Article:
New York State is encouraging residents to engage in responsible recreation during the ongoing COVID-19 public health crisis. NYSDEC and State Parks recommendations for getting outside safely incorporate guidance from the Centers for Disease Control and Prevention and the NYS Department of Health for reducing the spread of infectious diseases.

DEC and State Parks are encouraging visitors to New York's great outdoors to use the hashtags #PlaySmartPlaySafePlayLocal, #RecreateResponsibly, and #RecreateLocal on Facebook, Twitter, and Instagram to share their visit and encourage others to get outside safely, responsibly, and locally, too. Use the DECinfo Locator to find a DEC-managed resource near you and visit the State Parks website for information about parks and park closures.

Take the Pledge to PLAY SMART * PLAY SAFE * PLAY LOCAL: Enjoy the Outdoors Safely and Responsibly

1. I pledge to respect the rules and do my part to keep parks, beaches, trails, boat launches, and other public spaces safe for everyone.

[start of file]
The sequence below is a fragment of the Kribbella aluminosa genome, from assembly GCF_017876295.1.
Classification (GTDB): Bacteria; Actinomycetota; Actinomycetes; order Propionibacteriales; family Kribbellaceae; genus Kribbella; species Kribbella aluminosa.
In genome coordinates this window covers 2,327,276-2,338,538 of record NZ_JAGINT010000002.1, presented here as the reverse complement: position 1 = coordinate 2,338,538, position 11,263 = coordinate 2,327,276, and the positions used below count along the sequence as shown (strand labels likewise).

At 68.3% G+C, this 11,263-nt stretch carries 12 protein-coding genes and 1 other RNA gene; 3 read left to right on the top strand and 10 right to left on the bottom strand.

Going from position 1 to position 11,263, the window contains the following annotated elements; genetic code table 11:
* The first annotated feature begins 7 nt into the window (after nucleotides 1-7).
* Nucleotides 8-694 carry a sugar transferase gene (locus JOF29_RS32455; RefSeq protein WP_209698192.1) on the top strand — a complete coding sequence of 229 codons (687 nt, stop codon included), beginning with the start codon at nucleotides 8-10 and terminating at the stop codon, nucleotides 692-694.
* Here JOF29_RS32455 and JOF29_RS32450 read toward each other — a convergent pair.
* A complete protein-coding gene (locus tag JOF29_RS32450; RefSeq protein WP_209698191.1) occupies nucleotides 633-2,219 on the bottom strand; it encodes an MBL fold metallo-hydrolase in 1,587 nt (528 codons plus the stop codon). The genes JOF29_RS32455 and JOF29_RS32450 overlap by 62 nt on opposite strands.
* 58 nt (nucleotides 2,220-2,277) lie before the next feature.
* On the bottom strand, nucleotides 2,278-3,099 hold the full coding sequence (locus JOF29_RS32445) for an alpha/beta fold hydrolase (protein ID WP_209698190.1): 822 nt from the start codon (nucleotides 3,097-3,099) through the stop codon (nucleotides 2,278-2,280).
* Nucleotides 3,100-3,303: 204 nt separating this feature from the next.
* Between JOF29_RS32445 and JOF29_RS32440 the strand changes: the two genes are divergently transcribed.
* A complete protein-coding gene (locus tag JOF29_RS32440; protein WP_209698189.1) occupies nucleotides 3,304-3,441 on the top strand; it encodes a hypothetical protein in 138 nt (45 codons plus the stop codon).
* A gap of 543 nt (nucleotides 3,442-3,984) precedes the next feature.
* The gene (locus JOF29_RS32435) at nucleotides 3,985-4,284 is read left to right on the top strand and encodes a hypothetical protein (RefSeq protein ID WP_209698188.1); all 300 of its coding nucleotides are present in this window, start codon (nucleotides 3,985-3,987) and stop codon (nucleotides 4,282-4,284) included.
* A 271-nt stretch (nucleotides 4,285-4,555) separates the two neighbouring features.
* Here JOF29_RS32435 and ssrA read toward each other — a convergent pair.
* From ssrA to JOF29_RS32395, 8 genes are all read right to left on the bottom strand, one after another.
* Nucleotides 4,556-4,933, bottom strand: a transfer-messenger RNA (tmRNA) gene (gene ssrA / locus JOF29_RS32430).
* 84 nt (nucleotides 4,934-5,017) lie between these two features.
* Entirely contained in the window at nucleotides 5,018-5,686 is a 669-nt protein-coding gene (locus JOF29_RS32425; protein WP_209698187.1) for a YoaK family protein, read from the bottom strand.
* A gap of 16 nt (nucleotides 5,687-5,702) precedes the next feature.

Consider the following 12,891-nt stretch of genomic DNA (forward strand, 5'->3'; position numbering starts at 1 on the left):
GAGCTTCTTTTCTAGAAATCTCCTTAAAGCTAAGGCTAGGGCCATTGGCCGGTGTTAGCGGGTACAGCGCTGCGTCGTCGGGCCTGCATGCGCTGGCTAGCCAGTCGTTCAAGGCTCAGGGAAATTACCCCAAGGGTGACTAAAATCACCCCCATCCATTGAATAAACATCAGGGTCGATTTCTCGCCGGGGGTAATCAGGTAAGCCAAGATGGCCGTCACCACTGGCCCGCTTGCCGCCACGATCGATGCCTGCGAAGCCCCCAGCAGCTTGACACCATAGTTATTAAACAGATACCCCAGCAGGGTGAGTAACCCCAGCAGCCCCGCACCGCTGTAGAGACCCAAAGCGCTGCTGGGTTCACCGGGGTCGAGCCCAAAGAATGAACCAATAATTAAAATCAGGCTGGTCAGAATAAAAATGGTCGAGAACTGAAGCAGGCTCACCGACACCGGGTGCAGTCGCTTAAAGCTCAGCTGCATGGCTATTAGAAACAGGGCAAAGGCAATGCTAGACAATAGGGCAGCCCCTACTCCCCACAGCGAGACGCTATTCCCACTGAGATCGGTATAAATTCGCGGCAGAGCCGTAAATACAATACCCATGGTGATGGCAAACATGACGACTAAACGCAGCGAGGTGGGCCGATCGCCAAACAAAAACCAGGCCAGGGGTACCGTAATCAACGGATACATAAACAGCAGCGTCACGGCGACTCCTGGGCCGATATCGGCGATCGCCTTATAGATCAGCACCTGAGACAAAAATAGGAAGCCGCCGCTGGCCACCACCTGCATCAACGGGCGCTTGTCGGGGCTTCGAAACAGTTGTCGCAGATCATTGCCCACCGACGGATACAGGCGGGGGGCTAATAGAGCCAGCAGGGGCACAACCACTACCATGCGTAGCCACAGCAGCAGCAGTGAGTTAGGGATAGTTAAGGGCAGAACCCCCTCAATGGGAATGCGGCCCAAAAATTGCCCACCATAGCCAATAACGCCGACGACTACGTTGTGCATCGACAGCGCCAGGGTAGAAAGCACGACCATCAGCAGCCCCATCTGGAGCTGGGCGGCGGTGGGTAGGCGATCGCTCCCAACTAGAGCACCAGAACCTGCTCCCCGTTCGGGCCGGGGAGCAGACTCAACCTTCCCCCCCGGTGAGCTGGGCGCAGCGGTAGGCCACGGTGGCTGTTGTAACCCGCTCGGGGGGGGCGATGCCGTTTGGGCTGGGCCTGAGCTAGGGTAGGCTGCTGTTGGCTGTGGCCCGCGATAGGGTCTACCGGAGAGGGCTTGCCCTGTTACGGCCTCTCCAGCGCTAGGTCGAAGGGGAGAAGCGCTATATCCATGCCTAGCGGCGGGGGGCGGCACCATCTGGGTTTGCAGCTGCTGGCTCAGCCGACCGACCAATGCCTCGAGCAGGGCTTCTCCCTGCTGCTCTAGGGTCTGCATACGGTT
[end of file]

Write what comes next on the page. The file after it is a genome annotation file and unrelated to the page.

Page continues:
2. I will stay local and close to home.
3. I will maintain a safe distance from others outside of my household.
4. I will wear a mask when I cannot maintain social distancing.
5. I accept that this summer, I may have to adjust how I enjoy the outdoors to help keep myself and others healthy and safe, even if it means changing my plans to visit a public space.
6. I will be respectful of others by letting them pass by me if needed on a trail and keeping my blanket ten feet apart from others on the beach.
7. I will move quickly through shared areas like parking lots, trailheads, and scenic areas to avoid crowding.
8. If I'm not feeling well, I will stay home.

Information about the Hudson River Estuary Program is available on DEC's website at